How does the Winter Flu Jab Service protect against flu?
The Winter Flu Jab Service helps protect against the viruses responsible for causing most cases of flu including the H1N1 virus (swine flu).
Am I able to get a free NHS vaccination from my doctor?
You may be entitled to a free NHS flu vaccination from your doctor, if you are:
- Aged 65 or over
Or, if you have any of the following conditions:
- Lung disease including asthma
- Heart disease
- Kidney disease
- Liver disease
- Lowered immunity due to disease or treatment (e.g. steroid medication or cancer treatment) or removal of the spleen
- Neurological disease
If you are involved in caring for someone whose welfare may be at risk if you fall ill, you may also be entitled to a free NHS flu vaccination. This includes:
- Front-line healthcare workers
- Residents of nursing or residential homes
- People who are in receipt of a carer's allowance
- Those who are the main carer for an elderly or disabled person
Are there any side effects connected with a flu vaccination?
Most of the side effects are not serious and should disappear on their own in a day or two. The most common* side effects include:
- Feeling unwell
- Muscle and joint pain
- Skin reactions such as redness, pain, bruising and hardening of the skin at the injection site
*Common is defined as greater than or equal to 1 in 100 and less than 1 in 10.
Rare reactions include:
- Nerve pain and inflammation
- Thromboctyopaenia (a blood disorder)
- Vasculitis (inflammation of the blood vessels)
- Rare nerve disorders
- On rare occasions anaphylaxis may occur (we have procedures in place to deal with this)
You should get medical advice if you experience any of these reactions.
Will I develop flu from the vaccination?
No, you will not contract flu from the vaccination.
Can I still catch flu after having the vaccination?
Being vaccinated is likely to provide effective protection against the virus responsible for causing most cases of flu. However there is still a small chance that you will catch seasonal flu. After the vaccination it takes between 10-21 days for it to become fully effective against these viruses so it is sensible to organise your vaccination as early as possible.
Do I need to tell my doctor if am coming to Boots for a flu vaccination?
We recommend that you tell your doctor you have been vaccinated so that your medical records can be updated.
What is influenza (flu)?
Flu is caused by different strains of influenza viruses, which are passed around by coughing and sneezing and through hand contact. Your best protection against flu is hand washing. Regularly washing your hands with hot water and soap will help to get rid of potentially harmful germs that lead to flu. Each year a different strain of the virus can cause a new outbreak of flu and this is sometimes called seasonal flu.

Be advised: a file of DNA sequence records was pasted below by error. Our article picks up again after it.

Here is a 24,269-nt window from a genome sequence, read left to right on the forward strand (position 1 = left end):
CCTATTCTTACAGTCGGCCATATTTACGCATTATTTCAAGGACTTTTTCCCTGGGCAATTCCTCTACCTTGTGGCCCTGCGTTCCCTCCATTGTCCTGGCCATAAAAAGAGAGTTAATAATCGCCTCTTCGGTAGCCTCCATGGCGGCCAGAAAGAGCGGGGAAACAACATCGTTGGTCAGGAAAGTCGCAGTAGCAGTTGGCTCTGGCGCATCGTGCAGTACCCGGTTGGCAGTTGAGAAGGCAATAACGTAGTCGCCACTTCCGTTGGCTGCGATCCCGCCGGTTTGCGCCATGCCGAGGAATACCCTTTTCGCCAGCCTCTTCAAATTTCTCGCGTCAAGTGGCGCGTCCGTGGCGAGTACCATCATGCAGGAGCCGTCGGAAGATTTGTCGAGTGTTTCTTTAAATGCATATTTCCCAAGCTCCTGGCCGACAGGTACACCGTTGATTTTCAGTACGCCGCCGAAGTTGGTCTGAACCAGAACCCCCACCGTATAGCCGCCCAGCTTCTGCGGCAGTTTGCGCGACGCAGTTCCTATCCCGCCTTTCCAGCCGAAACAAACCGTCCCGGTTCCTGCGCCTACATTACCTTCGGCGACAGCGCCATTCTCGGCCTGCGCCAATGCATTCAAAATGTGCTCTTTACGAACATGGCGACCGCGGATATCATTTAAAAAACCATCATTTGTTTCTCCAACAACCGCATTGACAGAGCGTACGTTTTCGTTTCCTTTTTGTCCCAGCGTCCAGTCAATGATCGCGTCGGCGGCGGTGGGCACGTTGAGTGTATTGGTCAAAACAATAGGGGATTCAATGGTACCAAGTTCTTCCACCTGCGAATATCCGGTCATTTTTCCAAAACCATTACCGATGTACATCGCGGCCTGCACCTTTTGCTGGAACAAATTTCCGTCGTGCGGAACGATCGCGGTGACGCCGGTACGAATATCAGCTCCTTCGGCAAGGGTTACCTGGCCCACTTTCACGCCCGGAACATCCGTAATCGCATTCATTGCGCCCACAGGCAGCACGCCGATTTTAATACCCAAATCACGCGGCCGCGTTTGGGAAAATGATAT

What are the symptoms of flu?
Although everyone can experience different symptoms of flu, the most common ones are:
- High temperature (fever)
- Muscle aches
- Extreme tiredness
- Sore throat
- Catarrh, feeling blocked up
How long does flu last?
The main symptoms of flu normally peak after two or three days and within five to eight days you should feel a lot better. Sometimes symptoms like catarrh may last a little longer. The symptoms and the length of time they last will vary from person to person. They tend to be more severe in the very young and the elderly and other vulnerable groups who should take individual advice if they develop flu.
What is swine flu?
Swine flu is caused by a particular strain of influenza, a virus which is called influenza A (H1N1v).
What's the difference between a cold and the flu?
It's often difficult to know whether you have flu or a cold but here are some tips for understanding the differences:
- The symptoms of flu tend to come on very quickly, much more so than a common cold.
- You are far more likely to run a fever with flu than with a cold. This can be 38°C/100°F or higher.
- With flu you are more likely to feel extremely tired and ache all over. The tiredness will last a lot longer than with a cold.